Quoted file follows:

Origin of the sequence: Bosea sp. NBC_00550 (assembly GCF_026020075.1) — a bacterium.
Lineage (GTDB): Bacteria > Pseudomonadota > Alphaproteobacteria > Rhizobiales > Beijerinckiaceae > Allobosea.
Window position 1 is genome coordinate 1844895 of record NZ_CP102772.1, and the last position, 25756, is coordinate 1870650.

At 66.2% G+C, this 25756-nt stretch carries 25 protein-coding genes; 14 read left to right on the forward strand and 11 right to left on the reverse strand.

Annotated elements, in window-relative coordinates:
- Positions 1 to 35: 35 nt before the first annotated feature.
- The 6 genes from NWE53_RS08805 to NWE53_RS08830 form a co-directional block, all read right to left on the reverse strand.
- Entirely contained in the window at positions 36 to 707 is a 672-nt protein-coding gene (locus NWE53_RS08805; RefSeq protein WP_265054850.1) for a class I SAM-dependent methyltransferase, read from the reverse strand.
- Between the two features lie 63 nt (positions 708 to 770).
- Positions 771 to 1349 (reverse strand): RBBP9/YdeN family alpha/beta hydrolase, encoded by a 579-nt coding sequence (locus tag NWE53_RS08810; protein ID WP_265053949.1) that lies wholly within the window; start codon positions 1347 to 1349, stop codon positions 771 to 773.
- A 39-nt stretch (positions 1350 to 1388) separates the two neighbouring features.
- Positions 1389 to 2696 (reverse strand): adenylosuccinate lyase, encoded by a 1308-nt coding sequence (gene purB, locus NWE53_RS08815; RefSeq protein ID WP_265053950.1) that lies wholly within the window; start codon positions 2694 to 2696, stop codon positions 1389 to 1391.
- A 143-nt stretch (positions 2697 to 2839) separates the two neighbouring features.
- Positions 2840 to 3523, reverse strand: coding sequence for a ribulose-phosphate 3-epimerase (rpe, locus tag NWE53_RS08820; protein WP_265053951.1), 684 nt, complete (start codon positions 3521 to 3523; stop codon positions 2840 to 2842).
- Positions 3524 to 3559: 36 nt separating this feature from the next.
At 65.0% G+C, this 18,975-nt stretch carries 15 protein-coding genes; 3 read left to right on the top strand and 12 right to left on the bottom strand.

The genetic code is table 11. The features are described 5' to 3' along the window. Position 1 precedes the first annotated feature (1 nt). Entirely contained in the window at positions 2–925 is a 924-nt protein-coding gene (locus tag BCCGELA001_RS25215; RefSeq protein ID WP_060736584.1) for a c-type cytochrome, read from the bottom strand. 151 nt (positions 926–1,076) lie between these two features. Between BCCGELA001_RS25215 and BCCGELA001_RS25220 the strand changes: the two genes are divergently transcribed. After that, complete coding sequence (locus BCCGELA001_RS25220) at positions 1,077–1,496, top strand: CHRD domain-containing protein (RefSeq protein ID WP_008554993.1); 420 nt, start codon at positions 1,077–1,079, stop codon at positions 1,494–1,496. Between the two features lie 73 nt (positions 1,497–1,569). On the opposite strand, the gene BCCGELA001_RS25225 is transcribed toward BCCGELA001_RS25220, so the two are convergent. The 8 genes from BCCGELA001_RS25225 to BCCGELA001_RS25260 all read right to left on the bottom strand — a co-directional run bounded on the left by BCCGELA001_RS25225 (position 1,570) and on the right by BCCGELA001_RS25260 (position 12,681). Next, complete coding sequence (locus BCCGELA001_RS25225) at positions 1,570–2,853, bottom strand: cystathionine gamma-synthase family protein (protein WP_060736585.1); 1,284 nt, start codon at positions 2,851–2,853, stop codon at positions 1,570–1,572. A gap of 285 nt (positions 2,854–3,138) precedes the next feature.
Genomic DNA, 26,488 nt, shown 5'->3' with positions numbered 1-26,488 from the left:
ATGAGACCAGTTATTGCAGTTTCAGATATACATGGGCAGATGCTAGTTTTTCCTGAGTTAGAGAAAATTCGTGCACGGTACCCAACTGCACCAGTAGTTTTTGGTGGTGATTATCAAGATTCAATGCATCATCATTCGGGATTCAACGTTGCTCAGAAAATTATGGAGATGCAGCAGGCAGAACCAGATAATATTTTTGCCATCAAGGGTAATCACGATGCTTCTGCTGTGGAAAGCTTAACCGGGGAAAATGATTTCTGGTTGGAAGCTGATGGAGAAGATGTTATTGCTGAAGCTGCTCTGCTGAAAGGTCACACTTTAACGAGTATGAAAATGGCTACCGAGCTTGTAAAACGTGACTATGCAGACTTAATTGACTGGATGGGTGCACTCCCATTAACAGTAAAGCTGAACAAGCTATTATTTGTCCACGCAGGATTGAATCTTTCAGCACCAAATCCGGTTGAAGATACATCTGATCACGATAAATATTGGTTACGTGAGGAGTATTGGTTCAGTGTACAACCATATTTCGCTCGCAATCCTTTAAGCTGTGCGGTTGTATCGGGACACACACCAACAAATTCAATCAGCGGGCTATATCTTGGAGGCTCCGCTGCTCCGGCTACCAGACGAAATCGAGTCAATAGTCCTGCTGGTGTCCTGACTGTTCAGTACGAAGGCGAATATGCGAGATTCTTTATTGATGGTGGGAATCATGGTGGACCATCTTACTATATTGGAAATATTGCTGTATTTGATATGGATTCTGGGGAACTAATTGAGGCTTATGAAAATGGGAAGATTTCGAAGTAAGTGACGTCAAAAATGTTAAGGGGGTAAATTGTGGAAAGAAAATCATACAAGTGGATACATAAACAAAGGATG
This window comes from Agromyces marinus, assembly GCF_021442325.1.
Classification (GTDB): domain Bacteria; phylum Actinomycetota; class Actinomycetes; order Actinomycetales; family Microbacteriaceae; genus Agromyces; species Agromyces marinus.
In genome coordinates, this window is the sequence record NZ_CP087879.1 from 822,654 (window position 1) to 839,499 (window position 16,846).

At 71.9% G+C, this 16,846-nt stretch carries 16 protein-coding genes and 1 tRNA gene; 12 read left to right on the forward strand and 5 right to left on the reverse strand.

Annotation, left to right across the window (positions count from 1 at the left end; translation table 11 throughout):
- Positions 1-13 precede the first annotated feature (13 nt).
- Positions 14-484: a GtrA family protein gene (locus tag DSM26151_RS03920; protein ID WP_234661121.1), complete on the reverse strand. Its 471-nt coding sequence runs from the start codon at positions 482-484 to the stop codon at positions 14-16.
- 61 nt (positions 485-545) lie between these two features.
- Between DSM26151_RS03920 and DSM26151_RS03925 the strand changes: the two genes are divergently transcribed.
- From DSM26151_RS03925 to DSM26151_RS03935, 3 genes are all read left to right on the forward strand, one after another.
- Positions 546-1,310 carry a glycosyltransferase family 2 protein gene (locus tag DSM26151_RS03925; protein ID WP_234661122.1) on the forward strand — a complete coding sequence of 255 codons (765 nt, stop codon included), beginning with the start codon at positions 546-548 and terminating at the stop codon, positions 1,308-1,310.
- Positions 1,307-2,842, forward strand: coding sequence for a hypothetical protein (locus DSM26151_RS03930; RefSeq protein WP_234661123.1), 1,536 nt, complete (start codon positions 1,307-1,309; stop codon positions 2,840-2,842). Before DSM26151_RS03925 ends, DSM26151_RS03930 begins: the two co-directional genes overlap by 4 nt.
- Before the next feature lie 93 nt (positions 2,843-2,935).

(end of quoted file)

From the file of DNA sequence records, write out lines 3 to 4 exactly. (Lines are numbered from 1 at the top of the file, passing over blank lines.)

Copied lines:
Window position 1 is genome coordinate 1844895 of record NZ_CP102772.1, and the last position, 25756, is coordinate 1870650.

At 66.2% G+C, this 25756-nt stretch carries 25 protein-coding genes; 14 read left to right on the forward strand and 11 right to left on the reverse strand.